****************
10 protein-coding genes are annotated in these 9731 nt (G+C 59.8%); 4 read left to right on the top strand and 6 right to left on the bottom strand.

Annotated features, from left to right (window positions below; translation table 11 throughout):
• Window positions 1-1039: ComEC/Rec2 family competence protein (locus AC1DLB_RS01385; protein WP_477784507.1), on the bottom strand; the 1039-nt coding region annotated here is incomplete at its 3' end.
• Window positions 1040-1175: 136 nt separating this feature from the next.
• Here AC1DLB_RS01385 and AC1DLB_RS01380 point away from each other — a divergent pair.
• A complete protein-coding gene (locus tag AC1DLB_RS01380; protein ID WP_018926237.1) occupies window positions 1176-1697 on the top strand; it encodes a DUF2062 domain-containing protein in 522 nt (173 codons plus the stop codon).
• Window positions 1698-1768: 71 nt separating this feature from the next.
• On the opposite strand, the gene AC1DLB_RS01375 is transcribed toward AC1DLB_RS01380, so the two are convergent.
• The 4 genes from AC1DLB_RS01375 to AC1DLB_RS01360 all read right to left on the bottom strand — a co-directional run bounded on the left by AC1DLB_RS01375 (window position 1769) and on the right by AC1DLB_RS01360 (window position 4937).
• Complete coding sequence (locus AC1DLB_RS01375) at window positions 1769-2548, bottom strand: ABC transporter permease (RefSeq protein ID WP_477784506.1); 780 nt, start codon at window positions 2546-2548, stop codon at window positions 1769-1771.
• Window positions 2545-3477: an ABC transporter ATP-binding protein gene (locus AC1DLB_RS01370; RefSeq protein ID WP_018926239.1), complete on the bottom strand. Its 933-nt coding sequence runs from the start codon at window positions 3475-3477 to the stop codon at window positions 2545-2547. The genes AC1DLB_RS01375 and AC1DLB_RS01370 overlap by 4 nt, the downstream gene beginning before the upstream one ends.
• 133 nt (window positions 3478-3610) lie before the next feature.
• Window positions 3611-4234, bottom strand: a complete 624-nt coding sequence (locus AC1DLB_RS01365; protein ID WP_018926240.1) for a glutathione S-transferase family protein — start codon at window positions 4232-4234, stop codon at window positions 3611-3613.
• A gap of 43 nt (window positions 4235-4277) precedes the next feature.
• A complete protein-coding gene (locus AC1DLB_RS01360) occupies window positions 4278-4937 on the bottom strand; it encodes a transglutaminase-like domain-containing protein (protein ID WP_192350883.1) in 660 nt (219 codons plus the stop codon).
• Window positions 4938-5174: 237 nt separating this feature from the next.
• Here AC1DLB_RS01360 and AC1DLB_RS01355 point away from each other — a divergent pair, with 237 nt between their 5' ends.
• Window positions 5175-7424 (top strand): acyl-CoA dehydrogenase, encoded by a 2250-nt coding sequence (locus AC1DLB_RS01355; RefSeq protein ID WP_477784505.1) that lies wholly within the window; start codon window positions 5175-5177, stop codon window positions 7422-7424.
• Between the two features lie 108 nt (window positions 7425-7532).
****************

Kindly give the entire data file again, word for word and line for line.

10 protein-coding genes are annotated in these 9731 nt (G+C 59.8%); 4 read left to right on the top strand and 6 right to left on the bottom strand.

Annotated features, from left to right (window positions below; translation table 11 throughout):
• Window positions 1-1039: ComEC/Rec2 family competence protein (locus AC1DLB_RS01385; protein WP_477784507.1), on the bottom strand; the 1039-nt coding region annotated here is incomplete at its 3' end.
• Window positions 1040-1175: 136 nt separating this feature from the next.
• Here AC1DLB_RS01385 and AC1DLB_RS01380 point away from each other — a divergent pair.
• A complete protein-coding gene (locus tag AC1DLB_RS01380; protein ID WP_018926237.1) occupies window positions 1176-1697 on the top strand; it encodes a DUF2062 domain-containing protein in 522 nt (173 codons plus the stop codon).
• Window positions 1698-1768: 71 nt separating this feature from the next.
• On the opposite strand, the gene AC1DLB_RS01375 is transcribed toward AC1DLB_RS01380, so the two are convergent.
• The 4 genes from AC1DLB_RS01375 to AC1DLB_RS01360 all read right to left on the bottom strand — a co-directional run bounded on the left by AC1DLB_RS01375 (window position 1769) and on the right by AC1DLB_RS01360 (window position 4937).
• Complete coding sequence (locus AC1DLB_RS01375) at window positions 1769-2548, bottom strand: ABC transporter permease (RefSeq protein ID WP_477784506.1); 780 nt, start codon at window positions 2546-2548, stop codon at window positions 1769-1771.
• Window positions 2545-3477: an ABC transporter ATP-binding protein gene (locus AC1DLB_RS01370; RefSeq protein ID WP_018926239.1), complete on the bottom strand. Its 933-nt coding sequence runs from the start codon at window positions 3475-3477 to the stop codon at window positions 2545-2547. The genes AC1DLB_RS01375 and AC1DLB_RS01370 overlap by 4 nt, the downstream gene beginning before the upstream one ends.
• 133 nt (window positions 3478-3610) lie before the next feature.
• Window positions 3611-4234, bottom strand: a complete 624-nt coding sequence (locus AC1DLB_RS01365; protein ID WP_018926240.1) for a glutathione S-transferase family protein — start codon at window positions 4232-4234, stop codon at window positions 3611-3613.
• A gap of 43 nt (window positions 4235-4277) precedes the next feature.
• A complete protein-coding gene (locus AC1DLB_RS01360) occupies window positions 4278-4937 on the bottom strand; it encodes a transglutaminase-like domain-containing protein (protein ID WP_192350883.1) in 660 nt (219 codons plus the stop codon).
• Window positions 4938-5174: 237 nt separating this feature from the next.
• Here AC1DLB_RS01360 and AC1DLB_RS01355 point away from each other — a divergent pair, with 237 nt between their 5' ends.
• Window positions 5175-7424 (top strand): acyl-CoA dehydrogenase, encoded by a 2250-nt coding sequence (locus AC1DLB_RS01355; RefSeq protein ID WP_477784505.1) that lies wholly within the window; start codon window positions 5175-5177, stop codon window positions 7422-7424.
• Between the two features lie 108 nt (window positions 7425-7532).